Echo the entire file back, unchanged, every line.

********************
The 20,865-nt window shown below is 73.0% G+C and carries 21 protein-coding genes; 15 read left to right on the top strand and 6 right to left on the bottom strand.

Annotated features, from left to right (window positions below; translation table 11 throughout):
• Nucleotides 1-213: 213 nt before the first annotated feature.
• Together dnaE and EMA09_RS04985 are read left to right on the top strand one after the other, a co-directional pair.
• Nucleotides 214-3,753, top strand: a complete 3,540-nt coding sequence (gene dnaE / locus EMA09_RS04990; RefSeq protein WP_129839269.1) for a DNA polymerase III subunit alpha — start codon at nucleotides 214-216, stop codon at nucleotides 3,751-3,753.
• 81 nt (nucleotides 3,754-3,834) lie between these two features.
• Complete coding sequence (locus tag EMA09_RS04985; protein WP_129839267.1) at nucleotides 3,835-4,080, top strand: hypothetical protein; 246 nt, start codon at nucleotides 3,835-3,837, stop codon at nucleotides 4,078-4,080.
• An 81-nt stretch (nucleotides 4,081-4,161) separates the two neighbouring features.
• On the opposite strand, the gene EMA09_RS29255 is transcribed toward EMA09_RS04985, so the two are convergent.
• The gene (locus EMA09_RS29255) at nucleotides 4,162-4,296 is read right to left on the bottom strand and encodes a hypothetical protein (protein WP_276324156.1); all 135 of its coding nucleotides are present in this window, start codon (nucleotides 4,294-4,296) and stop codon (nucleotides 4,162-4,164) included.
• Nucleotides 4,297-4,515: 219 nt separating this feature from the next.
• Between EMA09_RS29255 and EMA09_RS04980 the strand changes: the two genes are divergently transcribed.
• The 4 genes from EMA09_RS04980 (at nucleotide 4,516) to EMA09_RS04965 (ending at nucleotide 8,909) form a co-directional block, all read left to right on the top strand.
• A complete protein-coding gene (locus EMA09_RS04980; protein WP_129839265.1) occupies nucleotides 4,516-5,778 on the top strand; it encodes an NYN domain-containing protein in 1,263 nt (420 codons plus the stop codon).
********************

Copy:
The 20,865-nt window shown below is 73.0% G+C and carries 21 protein-coding genes; 15 read left to right on the top strand and 6 right to left on the bottom strand.

Annotated features, from left to right (window positions below; translation table 11 throughout):
• Nucleotides 1-213: 213 nt before the first annotated feature.
• Together dnaE and EMA09_RS04985 are read left to right on the top strand one after the other, a co-directional pair.
• Nucleotides 214-3,753, top strand: a complete 3,540-nt coding sequence (gene dnaE / locus EMA09_RS04990; RefSeq protein WP_129839269.1) for a DNA polymerase III subunit alpha — start codon at nucleotides 214-216, stop codon at nucleotides 3,751-3,753.
• 81 nt (nucleotides 3,754-3,834) lie between these two features.
• Complete coding sequence (locus tag EMA09_RS04985; protein WP_129839267.1) at nucleotides 3,835-4,080, top strand: hypothetical protein; 246 nt, start codon at nucleotides 3,835-3,837, stop codon at nucleotides 4,078-4,080.
• An 81-nt stretch (nucleotides 4,081-4,161) separates the two neighbouring features.
• On the opposite strand, the gene EMA09_RS29255 is transcribed toward EMA09_RS04985, so the two are convergent.
• The gene (locus EMA09_RS29255) at nucleotides 4,162-4,296 is read right to left on the bottom strand and encodes a hypothetical protein (protein WP_276324156.1); all 135 of its coding nucleotides are present in this window, start codon (nucleotides 4,294-4,296) and stop codon (nucleotides 4,162-4,164) included.
• Nucleotides 4,297-4,515: 219 nt separating this feature from the next.
• Between EMA09_RS29255 and EMA09_RS04980 the strand changes: the two genes are divergently transcribed.
• The 4 genes from EMA09_RS04980 (at nucleotide 4,516) to EMA09_RS04965 (ending at nucleotide 8,909) form a co-directional block, all read left to right on the top strand.
• A complete protein-coding gene (locus EMA09_RS04980; protein WP_129839265.1) occupies nucleotides 4,516-5,778 on the top strand; it encodes an NYN domain-containing protein in 1,263 nt (420 codons plus the stop codon).